I'm a 46-year-old private ski instructor in Aspen, where lessons cost almost $1,000 a person. I've taught celebrities and been gifted trips to beach houses — here's what my job is like.
- Georgie Bremner is a 46-year-old private ski lesson instructor at Aspen-Snowmass from New Zealand.
- COVID-19 has taken away some of her international clients, but she typically gives lessons daily.
- This is her story, as told to freelance writer Zoe Rosenberg.
- Visit the Business section of Insider for more stories.
I’ve been skiing for 43 years, and I started teaching when I was 17 in Austria.
After I left Europe, I really wanted to learn how to ski moguls. Moguls aren’t really a thing in Europe and aren’t huge in New Zealand, where I’m from.
Aspen was just a really incredible place that had a big draw and a lot of talent came here.
I remember somebody saying to me, “Do you want to be a big fish in a small pond? Or do you want to be a small fish in a big pond?” And that sounded really intriguing to me. I’ve been in Aspen for 20 years.
I’m a mom, so I must start the day with coffee.
I make myself a latte and I put a nice glass of cream in because I deserve it. I get the kids ready and put them on the school bus, although one’s doing a bit of online schooling at the moment.
Private lessons start at different times. But this morning I got out for the first tracks on Aspen Mountain, which is just such a wonderful thing that you can do with a ski instructor. We loaded the lift at a quarter past eight in the morning, when the mountain’s not really considered open yet. There’s a designated run, and you’ve got all this corduroy (groomed snow) and there’s very few people, so you get this incredible experience.
People do private lessons for lots of different reasons. Some people want to just jump the lines. Some people want to have a buddy. Some people want to be dragged to places that they’re not going to choose to go to themselves. And some people do it so that the family dynamic can be super chill, because you’ve got somebody else that’s looking at what everyone needs. I’m looking for when somebody needs a drink or needs to go to the bathroom or needs a snack, all that kind of stuff.
This year, you’re not going to have more than five people in a private group lesson.
If you’re buying one seven days in advance, the rate is $248 per person. A full-day solo private lesson is $865 at the advanced purchase price and $990 when purchased in-resort at a peak time. We occasionally do half-day privates at an advanced rate of $670 and $795 when purchased in-resort at a peak time. (These prices don’t include lift tickets, which currently run $189 per weekend day for an adult.)
People that engage in a ski or snowboard lesson are statistically more likely to return to the resort.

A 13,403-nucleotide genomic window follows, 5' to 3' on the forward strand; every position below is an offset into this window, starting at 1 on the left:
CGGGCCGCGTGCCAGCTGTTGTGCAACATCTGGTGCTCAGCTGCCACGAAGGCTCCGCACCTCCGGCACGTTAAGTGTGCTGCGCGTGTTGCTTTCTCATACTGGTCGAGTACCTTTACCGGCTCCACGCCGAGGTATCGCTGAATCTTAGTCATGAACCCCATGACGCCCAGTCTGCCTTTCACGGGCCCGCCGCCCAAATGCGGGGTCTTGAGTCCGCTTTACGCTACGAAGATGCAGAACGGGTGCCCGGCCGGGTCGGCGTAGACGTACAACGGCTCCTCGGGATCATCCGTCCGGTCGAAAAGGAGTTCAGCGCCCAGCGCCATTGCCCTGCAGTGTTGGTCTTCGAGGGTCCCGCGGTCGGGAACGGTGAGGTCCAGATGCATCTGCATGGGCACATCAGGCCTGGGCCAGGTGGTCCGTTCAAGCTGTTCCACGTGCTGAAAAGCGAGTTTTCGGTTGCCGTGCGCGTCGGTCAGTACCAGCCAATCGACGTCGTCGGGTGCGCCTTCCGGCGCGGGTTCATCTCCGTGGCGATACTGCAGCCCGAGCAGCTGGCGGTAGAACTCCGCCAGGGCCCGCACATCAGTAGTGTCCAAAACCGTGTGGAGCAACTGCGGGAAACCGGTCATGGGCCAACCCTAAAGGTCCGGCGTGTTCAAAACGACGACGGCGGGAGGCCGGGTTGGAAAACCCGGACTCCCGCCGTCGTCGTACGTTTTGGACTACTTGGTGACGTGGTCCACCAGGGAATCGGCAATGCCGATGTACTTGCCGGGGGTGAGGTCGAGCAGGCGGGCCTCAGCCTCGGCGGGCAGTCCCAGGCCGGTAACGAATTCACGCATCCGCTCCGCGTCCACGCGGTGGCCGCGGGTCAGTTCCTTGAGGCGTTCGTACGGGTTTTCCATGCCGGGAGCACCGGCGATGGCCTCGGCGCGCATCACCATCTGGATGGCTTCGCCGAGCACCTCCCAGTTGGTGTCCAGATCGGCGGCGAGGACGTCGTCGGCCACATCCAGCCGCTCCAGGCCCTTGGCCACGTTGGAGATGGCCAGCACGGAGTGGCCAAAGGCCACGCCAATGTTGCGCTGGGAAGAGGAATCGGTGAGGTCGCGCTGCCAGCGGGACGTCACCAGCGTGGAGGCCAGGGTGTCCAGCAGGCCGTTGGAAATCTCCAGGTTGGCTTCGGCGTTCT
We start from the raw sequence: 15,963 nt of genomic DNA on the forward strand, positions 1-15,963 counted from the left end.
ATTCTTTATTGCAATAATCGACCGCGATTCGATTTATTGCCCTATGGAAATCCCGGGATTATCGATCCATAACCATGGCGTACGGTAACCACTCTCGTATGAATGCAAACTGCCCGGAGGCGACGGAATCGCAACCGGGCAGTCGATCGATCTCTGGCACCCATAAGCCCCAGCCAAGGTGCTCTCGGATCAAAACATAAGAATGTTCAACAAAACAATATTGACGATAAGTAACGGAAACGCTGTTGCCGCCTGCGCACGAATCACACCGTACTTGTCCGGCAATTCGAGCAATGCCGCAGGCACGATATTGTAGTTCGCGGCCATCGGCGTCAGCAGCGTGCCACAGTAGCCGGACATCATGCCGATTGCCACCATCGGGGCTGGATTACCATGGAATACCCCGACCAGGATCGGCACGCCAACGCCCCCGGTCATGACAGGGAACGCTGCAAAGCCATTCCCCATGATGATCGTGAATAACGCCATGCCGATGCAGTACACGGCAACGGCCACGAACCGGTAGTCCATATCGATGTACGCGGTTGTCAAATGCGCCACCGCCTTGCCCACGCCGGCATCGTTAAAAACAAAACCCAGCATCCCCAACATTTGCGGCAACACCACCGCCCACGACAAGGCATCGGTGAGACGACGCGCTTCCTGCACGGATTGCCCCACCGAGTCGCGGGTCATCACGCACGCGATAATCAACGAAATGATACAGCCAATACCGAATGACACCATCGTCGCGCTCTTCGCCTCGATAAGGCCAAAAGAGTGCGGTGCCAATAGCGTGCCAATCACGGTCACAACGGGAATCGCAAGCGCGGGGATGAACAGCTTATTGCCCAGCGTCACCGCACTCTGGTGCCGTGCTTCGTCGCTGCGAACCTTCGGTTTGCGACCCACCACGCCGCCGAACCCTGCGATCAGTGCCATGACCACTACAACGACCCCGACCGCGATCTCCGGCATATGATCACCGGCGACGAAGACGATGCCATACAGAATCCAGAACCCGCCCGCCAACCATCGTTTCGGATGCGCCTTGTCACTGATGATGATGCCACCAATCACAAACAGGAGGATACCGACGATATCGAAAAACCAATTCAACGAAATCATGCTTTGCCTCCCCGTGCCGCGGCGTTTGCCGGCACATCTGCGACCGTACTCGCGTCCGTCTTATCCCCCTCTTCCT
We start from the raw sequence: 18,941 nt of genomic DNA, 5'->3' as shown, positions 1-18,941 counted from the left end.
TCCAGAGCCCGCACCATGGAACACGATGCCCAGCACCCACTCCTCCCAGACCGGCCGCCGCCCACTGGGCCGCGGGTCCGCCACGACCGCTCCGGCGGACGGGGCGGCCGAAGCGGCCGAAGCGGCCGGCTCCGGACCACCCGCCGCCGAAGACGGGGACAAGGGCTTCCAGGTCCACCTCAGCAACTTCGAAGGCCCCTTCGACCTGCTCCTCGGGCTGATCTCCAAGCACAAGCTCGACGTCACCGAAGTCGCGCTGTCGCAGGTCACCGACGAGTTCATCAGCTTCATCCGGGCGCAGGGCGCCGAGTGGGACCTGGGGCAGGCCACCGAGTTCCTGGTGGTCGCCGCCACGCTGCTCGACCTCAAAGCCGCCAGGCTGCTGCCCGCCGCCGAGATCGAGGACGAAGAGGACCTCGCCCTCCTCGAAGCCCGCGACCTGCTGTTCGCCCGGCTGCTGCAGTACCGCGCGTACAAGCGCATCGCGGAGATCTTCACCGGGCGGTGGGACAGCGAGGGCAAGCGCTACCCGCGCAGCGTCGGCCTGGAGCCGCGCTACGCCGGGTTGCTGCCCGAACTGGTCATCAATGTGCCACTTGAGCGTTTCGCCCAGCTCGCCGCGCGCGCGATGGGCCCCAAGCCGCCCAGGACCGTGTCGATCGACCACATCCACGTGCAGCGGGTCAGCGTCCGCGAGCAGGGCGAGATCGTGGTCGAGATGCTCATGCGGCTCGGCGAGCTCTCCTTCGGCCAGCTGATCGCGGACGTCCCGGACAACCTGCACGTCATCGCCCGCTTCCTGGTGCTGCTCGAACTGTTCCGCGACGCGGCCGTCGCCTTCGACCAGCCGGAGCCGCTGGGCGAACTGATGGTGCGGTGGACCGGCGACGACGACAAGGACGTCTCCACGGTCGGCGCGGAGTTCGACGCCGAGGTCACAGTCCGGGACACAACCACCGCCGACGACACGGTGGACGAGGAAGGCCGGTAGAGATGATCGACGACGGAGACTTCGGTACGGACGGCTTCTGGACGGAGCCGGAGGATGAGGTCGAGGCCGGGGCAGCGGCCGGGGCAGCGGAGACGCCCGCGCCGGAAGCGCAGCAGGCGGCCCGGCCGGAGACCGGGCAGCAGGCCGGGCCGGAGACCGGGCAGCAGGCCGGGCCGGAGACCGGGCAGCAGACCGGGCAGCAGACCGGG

Most of the famous people who come out skiing love being anonymous when they’re here.
We ski with a lot of well-known actors and singers, and people who are more on the political stage. I often have to Google people that I’m going to ski with because, coming from New Zealand, we have a whole different realm of celebrity. For us, athletes are our heroes.
It’s kind of fun skiing with people that are famous in their own countries. I think they find it really refreshing that you have no idea what they do and who they are.
Some people enjoy the legal marijuana part of Colorado.
Earlier this year, I was skiing with a group and one went into the bathroom. I was waiting and waiting and wondering where they were. And then I went inside, and they’re asleep in a chair. I’ve never had somebody fall asleep on me before! So I was like, oh, my goodness, what’s going on? And they sheepishly told me after they woke up that they had had a few gummy bears and were feeling a bit under the weather.
All instructors start at the Aspen Mountain School based on what their qualification is and how many teaching hours they’ve had.
There’s a scale for hourly compensation. Every couple hundred hours of teaching, you go up to another level. By the time that spring hits, and people are thinking more about margaritas, it encourages them to be motivated to stay teaching. That payscale is something that we’re very proud of here: That we are compensated according to how much we’ve invested in this profession.
But when you don’t work, you don’t get paid. That’s one of the big risks of being an instructor. It’s a short season to begin with, probably about four months. To put it into perspective this year, 20 days of my January work are not here because they’re internationals that are not currently able to travel to America. I’m filling it in here and there — we have a big referral system. There are those of us that would generally work every day of the season. Right now, instructors can sign up for extra hours by doing things like mask patrol on the mountain.
Different nationalities have different views on what tipping is.
It’s not a given, but it’s just hugely appreciated when it happens. I’ve been tipped in gifts before, like I’ve been able to go and stay at somebody’s home at a beach. I’ve been taken on a three-day hut trip. I’ve visited clients in Thailand and in Hong Kong. In Hong Kong, we were taken out on a junk in the harbor. These are just incredible experiences, where I kind of pinched myself going, holy cow.
If you didn’t grow up skiing, sometimes people wonder what all the fuss is about. But it’s just such a rewarding experience to master different things on skis and to move around the mountain and see beautiful views. Especially now with COVID-19, I feel so privileged to be able to see a beautiful vista with this crazy world we’re in at the moment.
This year, we’re not having a particularly great snow year, but today the snow was amazing. We’re just so spoiled. Aspen, to me, is about being spoiled. And I love it.
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